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MOFGA's Pest Alert - July 27, 2012
Compiled by Eric Sideman, PhD - MOFGA's Organic Crop Specialist

I would still call this a difficult growing season. Many of us across the Northeast have gone from very wet, muddy fields to dry-as-a-bone fields in a short bunch of weeks. Now it is cloudy and rainy and we should all be glad, except late blight has been reported here and there in Massachusetts, New Hampshire, and Maine. With cloudy, damp weather the spores released from this infected fields are able to move in the winds more than 50 miles and survive. In the sunny weather of the past few weeks any spores that got into the wind were likely to die quickly. So, scout your fields carefully and be prepared.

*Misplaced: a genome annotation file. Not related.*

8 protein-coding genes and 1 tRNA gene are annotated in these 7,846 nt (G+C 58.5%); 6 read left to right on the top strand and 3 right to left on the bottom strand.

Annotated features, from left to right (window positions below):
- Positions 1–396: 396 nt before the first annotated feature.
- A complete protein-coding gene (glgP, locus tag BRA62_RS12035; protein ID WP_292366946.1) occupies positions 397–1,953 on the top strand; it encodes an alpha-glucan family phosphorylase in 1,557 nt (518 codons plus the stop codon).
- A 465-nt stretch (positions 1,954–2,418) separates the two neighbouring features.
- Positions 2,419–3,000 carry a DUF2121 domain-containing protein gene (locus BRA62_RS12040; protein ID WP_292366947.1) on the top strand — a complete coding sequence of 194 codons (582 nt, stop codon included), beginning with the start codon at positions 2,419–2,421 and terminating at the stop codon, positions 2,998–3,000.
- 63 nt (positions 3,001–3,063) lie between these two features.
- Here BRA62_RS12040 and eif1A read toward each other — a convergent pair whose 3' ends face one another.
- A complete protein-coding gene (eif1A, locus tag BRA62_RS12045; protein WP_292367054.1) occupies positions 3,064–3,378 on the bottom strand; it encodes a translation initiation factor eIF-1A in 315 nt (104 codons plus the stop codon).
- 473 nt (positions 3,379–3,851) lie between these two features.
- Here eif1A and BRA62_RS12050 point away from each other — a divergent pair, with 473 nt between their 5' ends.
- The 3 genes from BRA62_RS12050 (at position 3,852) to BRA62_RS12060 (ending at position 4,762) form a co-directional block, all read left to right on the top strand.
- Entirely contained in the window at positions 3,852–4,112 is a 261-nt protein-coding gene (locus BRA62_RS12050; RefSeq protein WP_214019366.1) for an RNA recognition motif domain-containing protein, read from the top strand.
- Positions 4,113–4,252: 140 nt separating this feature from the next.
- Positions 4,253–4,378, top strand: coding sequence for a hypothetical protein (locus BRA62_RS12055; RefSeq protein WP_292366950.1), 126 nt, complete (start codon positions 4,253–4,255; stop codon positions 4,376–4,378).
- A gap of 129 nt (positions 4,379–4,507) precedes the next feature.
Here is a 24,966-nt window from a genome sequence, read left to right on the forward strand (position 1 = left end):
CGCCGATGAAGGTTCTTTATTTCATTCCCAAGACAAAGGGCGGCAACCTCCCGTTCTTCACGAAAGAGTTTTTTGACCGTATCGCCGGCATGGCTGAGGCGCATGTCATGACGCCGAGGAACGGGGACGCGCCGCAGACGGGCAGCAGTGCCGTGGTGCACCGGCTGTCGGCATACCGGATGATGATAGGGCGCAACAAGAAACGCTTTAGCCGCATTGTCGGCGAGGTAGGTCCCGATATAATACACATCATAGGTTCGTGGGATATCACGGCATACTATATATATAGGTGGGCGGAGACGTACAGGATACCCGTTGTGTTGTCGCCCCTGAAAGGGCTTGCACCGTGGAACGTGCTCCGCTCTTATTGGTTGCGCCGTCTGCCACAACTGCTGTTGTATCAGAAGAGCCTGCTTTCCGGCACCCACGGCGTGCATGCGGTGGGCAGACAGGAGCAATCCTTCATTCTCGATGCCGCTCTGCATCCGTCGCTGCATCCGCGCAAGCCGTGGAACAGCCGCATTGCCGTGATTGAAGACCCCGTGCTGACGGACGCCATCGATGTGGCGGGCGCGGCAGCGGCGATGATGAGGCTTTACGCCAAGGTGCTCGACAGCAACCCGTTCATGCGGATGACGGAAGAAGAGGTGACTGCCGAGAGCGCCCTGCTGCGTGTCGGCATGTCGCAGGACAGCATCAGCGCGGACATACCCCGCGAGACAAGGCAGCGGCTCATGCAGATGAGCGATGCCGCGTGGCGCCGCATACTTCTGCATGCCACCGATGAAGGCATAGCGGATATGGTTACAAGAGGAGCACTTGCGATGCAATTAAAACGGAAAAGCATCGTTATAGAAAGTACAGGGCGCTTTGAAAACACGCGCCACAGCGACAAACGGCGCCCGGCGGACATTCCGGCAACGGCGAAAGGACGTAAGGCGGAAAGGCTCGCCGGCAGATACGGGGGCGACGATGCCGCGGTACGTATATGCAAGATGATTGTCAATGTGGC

Damage from Onion Thrips. Photo by Eric Sideman.

Onion Thrips - (Thrips tabaci) - Onion thrips are active and taking down onions. If they have been a problem for you in years past, it is time to start scouting for them. They are very tiny and easily overlooked until the onion plants start showing leaves that look as if they have been rasped. In fact they have. The thrips feed by using their moth parts to rasp and pierce the onion leaves, releasing juices for them to feed upon. If the population of thrips is large you will see silvery patches on all the young leaves and when really bad the whole field will look white and silvery and the leaves wither. Obviously onion yields can be greatly reduced because the onion plants loses food and water through the damaged tissue.